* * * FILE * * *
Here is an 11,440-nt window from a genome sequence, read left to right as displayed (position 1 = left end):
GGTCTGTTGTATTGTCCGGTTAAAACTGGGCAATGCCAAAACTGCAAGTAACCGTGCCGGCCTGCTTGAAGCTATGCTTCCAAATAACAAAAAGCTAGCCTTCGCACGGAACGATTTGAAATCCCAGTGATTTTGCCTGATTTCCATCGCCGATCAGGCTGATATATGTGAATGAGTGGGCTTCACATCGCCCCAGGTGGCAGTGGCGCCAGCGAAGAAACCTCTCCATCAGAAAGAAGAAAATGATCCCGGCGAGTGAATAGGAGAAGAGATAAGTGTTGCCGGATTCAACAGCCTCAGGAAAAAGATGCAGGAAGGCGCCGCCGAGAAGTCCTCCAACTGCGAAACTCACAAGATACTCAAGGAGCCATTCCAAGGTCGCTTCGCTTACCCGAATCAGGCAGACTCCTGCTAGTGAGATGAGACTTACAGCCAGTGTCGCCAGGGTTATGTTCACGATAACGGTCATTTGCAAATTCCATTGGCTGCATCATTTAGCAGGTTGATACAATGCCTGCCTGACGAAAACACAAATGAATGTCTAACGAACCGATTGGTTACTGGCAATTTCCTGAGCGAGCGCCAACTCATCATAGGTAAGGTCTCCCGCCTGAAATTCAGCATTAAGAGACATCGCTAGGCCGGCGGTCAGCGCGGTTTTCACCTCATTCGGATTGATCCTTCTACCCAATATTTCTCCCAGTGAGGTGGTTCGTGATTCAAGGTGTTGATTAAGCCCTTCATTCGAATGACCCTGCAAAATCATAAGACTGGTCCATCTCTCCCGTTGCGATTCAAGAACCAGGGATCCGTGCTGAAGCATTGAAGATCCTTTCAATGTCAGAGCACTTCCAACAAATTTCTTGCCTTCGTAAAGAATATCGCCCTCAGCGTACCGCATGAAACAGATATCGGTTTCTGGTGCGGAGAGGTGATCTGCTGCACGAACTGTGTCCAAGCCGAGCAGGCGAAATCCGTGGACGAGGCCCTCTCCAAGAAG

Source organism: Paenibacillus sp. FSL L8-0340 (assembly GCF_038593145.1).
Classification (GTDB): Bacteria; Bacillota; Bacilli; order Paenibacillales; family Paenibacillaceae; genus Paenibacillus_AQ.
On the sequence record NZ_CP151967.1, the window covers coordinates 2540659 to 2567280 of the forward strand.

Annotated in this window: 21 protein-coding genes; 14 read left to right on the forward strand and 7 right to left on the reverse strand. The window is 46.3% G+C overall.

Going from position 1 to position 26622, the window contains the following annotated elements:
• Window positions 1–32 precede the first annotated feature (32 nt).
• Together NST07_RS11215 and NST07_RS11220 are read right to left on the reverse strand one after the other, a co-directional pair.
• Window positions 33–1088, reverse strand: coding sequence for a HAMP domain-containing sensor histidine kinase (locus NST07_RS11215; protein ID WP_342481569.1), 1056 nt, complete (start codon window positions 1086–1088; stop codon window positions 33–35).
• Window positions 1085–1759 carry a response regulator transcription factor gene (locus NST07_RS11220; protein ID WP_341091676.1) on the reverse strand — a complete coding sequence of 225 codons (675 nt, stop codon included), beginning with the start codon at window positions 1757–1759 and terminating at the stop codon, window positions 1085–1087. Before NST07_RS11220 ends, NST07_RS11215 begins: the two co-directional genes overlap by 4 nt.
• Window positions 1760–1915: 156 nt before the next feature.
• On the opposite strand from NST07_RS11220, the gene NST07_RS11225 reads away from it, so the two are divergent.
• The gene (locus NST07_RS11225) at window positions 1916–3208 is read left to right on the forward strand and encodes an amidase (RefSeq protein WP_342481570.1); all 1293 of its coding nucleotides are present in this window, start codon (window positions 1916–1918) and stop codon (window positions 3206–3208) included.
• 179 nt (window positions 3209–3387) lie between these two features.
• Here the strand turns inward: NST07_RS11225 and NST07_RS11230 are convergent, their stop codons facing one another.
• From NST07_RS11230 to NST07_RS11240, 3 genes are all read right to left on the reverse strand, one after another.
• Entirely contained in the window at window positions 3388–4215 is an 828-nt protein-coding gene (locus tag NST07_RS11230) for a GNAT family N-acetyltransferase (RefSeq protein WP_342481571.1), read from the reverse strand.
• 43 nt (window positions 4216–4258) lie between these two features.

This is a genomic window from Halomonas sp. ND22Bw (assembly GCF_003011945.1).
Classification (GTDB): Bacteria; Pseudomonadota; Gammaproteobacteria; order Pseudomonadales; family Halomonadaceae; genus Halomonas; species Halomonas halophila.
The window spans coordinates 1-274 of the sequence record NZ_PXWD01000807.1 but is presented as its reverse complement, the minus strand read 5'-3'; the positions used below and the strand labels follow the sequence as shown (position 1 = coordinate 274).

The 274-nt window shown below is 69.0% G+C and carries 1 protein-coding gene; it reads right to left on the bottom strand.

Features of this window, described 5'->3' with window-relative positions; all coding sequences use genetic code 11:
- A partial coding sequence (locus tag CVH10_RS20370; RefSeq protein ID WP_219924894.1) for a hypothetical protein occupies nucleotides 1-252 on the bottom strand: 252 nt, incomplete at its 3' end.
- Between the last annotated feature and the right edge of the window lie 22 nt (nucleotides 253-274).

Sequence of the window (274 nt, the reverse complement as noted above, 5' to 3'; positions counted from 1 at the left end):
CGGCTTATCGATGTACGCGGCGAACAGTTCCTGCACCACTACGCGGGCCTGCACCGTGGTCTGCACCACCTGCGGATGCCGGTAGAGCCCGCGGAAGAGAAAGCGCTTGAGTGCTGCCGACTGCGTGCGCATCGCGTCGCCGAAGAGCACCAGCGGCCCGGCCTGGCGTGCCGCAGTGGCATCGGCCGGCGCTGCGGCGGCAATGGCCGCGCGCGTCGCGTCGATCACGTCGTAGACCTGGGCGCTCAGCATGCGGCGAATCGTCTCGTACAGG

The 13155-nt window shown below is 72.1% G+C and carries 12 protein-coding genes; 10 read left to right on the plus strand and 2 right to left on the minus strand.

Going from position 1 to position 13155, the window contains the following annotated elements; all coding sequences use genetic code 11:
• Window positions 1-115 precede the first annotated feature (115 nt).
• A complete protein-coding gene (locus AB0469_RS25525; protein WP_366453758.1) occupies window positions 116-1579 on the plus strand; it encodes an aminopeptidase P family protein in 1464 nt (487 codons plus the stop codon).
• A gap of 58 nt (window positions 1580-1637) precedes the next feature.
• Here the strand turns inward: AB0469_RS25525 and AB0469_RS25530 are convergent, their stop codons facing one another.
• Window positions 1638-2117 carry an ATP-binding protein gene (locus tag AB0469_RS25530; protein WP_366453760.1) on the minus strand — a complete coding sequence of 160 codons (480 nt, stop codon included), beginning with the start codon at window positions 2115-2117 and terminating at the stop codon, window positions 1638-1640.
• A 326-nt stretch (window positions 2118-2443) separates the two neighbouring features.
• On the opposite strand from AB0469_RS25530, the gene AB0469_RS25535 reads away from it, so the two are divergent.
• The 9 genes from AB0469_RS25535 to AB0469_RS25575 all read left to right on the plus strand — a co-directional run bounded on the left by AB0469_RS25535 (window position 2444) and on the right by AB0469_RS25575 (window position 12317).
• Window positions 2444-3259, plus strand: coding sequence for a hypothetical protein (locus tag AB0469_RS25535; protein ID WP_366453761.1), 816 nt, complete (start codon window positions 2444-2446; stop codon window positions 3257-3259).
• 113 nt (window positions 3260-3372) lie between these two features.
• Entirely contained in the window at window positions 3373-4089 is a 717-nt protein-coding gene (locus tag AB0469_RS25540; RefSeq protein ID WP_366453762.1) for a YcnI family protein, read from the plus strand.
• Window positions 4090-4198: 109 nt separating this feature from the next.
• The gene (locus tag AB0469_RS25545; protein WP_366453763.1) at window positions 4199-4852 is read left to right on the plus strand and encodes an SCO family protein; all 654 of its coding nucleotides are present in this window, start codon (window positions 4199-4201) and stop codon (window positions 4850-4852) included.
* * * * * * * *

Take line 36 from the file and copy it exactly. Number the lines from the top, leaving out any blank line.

• A 326-nt stretch (window positions 2118-2443) separates the two neighbouring features.